GUÁNICA, Puerto Rico (AP) — A 5.8 magnitude quake hit Puerto Rico before dawn Monday, unleashing small landslides, causing power outages and collapsing some homes, as well as a famed tourist attraction. It was one of the strongest quakes yet in a series that have hit the U.S. territory over the past week.
There were no immediate reports of casualties.
The quake was followed by a string of smaller temblors, including one measured at magnitude 5 that struck at 10:51 a.m. (1451 GMT), shaking power lines and frightening residents of southern Puerto Rico who had been waiting outside their homes due to fears the buildings were damaged and unstable.
The first quake struck at 6:32 a.m. (1032 GMT) just south of the island at a relatively shallow depth of 10 kilometers (6 miles), according to the U.S. Geological Survey.
The shake collapsed a coastal rock formation that had formed a sort of rounded window, Punta Ventana, that was a popular tourist draw in the southwest town of Guayanilla.
In the southern town of Guánica, Mayor Santos Seda told The Associated Press that five homes collapsed, but only one of them was inhabited. No injuries had been reported.
Another 29 homes were heavily damaged and about to collapse, he said.
Helicopters buzzed overhead and terrified residents jumped up from their folding chairs every time the earth shook, yelling at others to stay away from power lines.
Few people dared go back inside their homes, but José Quiñones, 54, had no choice. His 80-year-old mother had heart problems and was lying in bed.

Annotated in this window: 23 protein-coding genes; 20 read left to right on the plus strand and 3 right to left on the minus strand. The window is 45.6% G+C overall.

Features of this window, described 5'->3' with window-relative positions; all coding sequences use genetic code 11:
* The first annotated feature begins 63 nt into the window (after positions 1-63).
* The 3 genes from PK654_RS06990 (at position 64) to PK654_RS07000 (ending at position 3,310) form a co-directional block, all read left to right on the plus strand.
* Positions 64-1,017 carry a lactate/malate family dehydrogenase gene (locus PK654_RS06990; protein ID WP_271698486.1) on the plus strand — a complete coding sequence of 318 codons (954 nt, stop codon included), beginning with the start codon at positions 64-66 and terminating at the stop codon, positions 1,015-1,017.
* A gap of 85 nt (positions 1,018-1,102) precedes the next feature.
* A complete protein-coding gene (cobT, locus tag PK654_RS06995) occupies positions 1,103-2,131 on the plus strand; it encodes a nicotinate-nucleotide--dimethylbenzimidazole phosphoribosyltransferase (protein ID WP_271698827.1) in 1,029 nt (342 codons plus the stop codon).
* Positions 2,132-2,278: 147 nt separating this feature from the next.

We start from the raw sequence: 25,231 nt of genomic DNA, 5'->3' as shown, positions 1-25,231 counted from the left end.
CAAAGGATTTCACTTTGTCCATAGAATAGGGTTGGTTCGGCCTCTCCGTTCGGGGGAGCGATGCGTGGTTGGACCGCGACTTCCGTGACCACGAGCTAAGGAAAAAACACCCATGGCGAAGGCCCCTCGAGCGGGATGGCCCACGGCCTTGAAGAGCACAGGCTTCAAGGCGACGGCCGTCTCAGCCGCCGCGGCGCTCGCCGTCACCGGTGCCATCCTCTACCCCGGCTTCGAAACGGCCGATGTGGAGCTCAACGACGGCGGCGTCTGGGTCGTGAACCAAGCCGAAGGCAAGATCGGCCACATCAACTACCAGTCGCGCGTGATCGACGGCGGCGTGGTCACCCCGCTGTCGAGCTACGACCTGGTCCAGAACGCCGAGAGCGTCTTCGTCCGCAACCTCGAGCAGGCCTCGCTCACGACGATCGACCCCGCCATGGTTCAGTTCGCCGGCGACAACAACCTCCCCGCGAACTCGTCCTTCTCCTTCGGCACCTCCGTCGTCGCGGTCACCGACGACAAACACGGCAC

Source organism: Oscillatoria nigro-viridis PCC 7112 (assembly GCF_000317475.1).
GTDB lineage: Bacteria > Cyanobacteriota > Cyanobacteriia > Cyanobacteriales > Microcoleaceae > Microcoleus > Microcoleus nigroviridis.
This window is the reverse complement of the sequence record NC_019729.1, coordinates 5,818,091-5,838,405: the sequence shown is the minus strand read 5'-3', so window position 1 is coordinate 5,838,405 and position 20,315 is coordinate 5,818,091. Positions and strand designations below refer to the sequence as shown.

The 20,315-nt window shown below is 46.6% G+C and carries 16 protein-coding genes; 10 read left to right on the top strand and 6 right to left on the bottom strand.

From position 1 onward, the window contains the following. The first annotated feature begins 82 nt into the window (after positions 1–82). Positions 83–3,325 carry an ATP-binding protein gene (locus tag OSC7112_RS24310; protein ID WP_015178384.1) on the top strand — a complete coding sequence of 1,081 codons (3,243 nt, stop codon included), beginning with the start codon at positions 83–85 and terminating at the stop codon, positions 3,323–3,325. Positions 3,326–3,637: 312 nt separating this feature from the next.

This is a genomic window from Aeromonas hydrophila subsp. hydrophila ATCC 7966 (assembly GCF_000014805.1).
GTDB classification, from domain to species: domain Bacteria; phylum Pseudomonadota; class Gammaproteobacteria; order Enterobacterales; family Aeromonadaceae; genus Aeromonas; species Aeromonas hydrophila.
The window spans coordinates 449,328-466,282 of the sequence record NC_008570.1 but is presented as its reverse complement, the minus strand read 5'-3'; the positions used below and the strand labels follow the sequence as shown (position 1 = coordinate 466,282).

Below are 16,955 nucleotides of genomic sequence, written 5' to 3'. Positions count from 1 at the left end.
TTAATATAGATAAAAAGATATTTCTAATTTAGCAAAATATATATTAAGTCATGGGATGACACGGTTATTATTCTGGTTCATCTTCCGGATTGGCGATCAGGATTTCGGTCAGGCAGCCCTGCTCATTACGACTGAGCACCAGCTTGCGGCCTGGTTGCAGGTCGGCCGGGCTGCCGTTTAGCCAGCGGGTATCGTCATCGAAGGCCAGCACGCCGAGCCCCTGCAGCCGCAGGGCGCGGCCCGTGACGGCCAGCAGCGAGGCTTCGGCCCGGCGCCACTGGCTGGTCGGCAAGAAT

Dozens of people in a neighborhood called Hope in Guánica walked around with their phones and yelled out the magnitude of the latest earthquakes as they tried to calm children who were forced to open the presents they’d received for Three Kings Day, a religious holiday, on streets and sidewalks.
“This is hell,” said Albert Rodríguez, 43, whose home collapsed on one side as the smell of gas filled the air. “We haven’t slept…. You can’t remain calm here. Guánica is no longer a safe place.”
Less than a block away, Silvestre Alicea surveyed his home, which collapsed on his prized blue 1977 Toyota Corolla as he leaped from the balcony.
Alicea had lived in New York for years until he retired to Guánica two years ago to live in the home he spent 15 years building. He doesn’t have insurance.
People in the working-class neighborhood shared soda and snacks as they sought shelter from a harsh sun, careful to stay away from homes whose columns and foundations were heavily cracked.
Many already had bags packed in their cars with a change of clothes, food, water and medicine.
Some like Noelia De Jesús, 69, and her husband, who uses a wheelchair, didn’t know where they would spend the night. Government officials who inspected their home earlier in the morning said it was unsafe to live in and advised them to stay elsewhere.
“Everything broke, including the TV,” she said. “This is horrible.”
Puerto Rico doesn’t have a public earthquake warning system, except for sirens that are supposed to ring in case of a tsunami. Residents in this neighborhood criticized the government for what they believe is a lack of action.
Dr. Sindia Alvarado, who lives in the southern coastal town of Peñuelas, said she was petrified.
“My entire family woke up screaming,” she said. “I though the house was going to crack in half.”
The flurry of quakes in Puerto Rico’s southern region began the night of Dec. 28, with quakes ranging in magnitude from 4.7 to 5.1. Previous quakes of lesser magnitudes in recent days have cracked homes and knocked goods off supermarket shelves.
Victor Huerfano, director of Puerto Rico’s Seismic Network, told the AP that shallow quakes were occurring along three faults in Puerto Rico’s southwest region: Lajas Valley, Montalva Point and the Guayanilla Canyon. He said the quakes overall come as the North American plate and the Caribbean plate squeeze Puerto Rico, and that more earthquakes and aftershocks are expected, although officials expect them to eventually taper off.
One of the largest and most damaging earthquakes to hit Puerto Rico occurred in October 1918, when a magnitude 7.3 quake struck near the island’s northwest coast, unleashing a tsunami and killing 116 people.
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